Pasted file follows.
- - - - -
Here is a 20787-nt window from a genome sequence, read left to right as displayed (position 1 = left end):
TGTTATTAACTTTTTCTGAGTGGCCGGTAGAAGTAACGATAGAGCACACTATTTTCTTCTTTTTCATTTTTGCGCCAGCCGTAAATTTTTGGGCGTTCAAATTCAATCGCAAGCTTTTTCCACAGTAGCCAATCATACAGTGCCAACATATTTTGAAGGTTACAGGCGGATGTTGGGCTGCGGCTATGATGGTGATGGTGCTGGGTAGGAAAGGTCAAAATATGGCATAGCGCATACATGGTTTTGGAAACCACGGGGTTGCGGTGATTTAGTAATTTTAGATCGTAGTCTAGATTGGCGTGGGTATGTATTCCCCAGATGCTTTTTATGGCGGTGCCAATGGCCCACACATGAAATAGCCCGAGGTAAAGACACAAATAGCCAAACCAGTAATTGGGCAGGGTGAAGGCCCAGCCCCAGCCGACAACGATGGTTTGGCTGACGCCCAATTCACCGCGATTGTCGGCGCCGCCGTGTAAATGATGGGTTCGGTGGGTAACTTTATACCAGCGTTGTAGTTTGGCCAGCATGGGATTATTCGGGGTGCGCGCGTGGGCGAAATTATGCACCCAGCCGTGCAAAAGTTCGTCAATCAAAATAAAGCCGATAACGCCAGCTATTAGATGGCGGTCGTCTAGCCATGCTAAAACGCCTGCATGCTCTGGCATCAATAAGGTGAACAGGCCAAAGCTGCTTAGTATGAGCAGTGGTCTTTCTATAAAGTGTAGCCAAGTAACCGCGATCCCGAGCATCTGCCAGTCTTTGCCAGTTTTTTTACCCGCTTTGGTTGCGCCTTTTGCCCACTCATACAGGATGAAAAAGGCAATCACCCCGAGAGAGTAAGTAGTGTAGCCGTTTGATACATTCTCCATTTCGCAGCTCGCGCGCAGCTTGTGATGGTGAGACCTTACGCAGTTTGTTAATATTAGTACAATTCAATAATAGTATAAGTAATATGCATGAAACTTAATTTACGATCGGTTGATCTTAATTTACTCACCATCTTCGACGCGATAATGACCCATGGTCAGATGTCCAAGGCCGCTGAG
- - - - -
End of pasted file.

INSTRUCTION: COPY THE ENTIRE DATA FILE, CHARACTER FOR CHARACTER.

Here is a 20787-nt window from a genome sequence, read left to right as displayed (position 1 = left end):
TGTTATTAACTTTTTCTGAGTGGCCGGTAGAAGTAACGATAGAGCACACTATTTTCTTCTTTTTCATTTTTGCGCCAGCCGTAAATTTTTGGGCGTTCAAATTCAATCGCAAGCTTTTTCCACAGTAGCCAATCATACAGTGCCAACATATTTTGAAGGTTACAGGCGGATGTTGGGCTGCGGCTATGATGGTGATGGTGCTGGGTAGGAAAGGTCAAAATATGGCATAGCGCATACATGGTTTTGGAAACCACGGGGTTGCGGTGATTTAGTAATTTTAGATCGTAGTCTAGATTGGCGTGGGTATGTATTCCCCAGATGCTTTTTATGGCGGTGCCAATGGCCCACACATGAAATAGCCCGAGGTAAAGACACAAATAGCCAAACCAGTAATTGGGCAGGGTGAAGGCCCAGCCCCAGCCGACAACGATGGTTTGGCTGACGCCCAATTCACCGCGATTGTCGGCGCCGCCGTGTAAATGATGGGTTCGGTGGGTAACTTTATACCAGCGTTGTAGTTTGGCCAGCATGGGATTATTCGGGGTGCGCGCGTGGGCGAAATTATGCACCCAGCCGTGCAAAAGTTCGTCAATCAAAATAAAGCCGATAACGCCAGCTATTAGATGGCGGTCGTCTAGCCATGCTAAAACGCCTGCATGCTCTGGCATCAATAAGGTGAACAGGCCAAAGCTGCTTAGTATGAGCAGTGGTCTTTCTATAAAGTGTAGCCAAGTAACCGCGATCCCGAGCATCTGCCAGTCTTTGCCAGTTTTTTTACCCGCTTTGGTTGCGCCTTTTGCCCACTCATACAGGATGAAAAAGGCAATCACCCCGAGAGAGTAAGTAGTGTAGCCGTTTGATACATTCTCCATTTCGCAGCTCGCGCGCAGCTTGTGATGGTGAGACCTTACGCAGTTTGTTAATATTAGTACAATTCAATAATAGTATAAGTAATATGCATGAAACTTAATTTACGATCGGTTGATCTTAATTTACTCACCATCTTCGACGCGATAATGACCCATGGTCAGATGTCCAAGGCCGCTGAG